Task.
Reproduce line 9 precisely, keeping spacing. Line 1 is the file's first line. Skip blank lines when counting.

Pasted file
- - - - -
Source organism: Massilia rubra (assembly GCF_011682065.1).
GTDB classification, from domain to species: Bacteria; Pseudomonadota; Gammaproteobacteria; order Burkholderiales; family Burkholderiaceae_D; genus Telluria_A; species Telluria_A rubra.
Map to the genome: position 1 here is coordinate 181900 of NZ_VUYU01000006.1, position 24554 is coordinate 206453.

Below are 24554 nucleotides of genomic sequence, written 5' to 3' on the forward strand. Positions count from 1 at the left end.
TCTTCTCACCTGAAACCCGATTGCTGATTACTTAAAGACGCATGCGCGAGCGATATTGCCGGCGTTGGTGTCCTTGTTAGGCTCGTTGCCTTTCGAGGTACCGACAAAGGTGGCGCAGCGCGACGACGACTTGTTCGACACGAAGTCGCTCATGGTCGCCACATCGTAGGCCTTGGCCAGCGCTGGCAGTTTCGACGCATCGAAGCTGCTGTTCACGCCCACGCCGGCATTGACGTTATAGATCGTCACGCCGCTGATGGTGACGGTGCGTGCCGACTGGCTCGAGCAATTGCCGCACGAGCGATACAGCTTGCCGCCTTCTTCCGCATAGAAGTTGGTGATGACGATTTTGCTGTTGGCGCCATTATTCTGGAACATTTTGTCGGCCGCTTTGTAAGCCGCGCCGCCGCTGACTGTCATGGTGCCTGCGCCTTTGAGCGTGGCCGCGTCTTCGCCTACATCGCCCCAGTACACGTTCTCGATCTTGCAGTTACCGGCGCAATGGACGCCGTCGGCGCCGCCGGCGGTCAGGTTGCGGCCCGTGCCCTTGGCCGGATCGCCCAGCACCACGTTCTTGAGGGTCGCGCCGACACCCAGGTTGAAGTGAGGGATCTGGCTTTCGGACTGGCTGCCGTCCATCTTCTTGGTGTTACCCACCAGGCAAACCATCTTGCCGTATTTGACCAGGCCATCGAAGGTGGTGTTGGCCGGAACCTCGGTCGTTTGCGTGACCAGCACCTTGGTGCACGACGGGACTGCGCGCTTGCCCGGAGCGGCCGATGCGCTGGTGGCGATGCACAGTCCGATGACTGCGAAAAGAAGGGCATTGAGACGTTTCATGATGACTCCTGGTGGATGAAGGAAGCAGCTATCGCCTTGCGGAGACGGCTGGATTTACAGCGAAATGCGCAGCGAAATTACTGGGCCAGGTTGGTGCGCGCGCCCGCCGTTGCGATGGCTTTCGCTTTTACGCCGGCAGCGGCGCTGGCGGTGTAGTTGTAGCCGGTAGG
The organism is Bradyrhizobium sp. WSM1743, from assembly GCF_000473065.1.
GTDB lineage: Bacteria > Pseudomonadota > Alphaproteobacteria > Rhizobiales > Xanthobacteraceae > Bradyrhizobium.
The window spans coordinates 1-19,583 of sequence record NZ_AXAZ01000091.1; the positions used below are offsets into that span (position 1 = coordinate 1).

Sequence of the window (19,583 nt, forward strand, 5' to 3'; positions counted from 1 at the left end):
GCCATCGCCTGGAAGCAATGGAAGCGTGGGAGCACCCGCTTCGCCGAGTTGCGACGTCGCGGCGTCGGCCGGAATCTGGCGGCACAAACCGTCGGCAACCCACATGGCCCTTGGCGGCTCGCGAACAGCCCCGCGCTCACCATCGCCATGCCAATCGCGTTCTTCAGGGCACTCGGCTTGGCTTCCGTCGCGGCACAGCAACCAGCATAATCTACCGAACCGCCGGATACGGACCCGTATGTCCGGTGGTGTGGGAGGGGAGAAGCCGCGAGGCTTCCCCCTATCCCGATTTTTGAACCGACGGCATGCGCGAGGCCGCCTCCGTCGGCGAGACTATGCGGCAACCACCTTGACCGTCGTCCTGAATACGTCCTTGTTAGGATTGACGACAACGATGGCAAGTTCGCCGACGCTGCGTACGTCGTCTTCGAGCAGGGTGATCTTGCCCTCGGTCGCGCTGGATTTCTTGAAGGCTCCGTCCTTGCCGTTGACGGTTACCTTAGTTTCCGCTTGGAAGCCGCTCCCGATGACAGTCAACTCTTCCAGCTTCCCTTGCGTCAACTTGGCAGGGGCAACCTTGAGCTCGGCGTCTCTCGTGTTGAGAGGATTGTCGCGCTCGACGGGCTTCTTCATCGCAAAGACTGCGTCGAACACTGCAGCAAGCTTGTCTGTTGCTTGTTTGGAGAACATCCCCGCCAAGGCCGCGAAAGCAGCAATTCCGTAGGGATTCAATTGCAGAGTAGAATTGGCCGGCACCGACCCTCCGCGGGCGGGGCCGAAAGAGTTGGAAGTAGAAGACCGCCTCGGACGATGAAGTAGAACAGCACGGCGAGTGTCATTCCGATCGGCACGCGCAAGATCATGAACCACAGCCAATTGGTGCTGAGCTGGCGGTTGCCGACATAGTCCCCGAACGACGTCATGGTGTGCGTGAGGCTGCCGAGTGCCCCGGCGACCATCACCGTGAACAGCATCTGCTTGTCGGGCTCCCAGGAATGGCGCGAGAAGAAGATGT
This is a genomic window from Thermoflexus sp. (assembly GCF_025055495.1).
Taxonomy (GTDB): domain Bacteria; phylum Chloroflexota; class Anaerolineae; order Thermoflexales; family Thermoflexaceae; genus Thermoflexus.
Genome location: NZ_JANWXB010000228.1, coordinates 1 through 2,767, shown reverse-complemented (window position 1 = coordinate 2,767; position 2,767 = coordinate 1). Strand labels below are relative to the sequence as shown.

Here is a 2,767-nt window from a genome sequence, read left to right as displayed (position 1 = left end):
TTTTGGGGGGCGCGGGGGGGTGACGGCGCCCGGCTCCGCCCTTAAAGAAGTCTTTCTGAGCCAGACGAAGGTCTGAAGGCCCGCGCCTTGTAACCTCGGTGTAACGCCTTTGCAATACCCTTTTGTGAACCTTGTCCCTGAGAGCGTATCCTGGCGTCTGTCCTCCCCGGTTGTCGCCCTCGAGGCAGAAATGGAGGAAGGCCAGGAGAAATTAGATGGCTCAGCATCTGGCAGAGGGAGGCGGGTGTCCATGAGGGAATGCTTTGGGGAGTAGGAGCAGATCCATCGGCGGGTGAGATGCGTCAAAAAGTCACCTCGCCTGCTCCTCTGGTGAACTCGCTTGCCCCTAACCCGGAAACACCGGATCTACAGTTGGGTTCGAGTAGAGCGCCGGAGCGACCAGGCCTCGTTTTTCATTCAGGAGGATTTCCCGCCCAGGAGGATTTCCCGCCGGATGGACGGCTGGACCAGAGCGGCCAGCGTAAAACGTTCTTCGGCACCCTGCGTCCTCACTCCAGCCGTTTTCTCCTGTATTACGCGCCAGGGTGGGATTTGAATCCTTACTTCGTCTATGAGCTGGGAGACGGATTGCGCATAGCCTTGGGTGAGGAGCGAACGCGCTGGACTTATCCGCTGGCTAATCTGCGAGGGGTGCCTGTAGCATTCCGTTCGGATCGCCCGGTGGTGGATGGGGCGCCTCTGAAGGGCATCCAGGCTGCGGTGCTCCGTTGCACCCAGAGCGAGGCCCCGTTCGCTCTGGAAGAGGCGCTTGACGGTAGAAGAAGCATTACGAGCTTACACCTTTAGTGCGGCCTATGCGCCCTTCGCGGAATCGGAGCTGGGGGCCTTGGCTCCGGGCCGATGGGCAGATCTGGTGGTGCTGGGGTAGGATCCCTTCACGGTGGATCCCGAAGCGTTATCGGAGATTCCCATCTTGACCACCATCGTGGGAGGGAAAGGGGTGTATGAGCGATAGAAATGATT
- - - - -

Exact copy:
Sequence of the window (19,583 nt, forward strand, 5' to 3'; positions counted from 1 at the left end):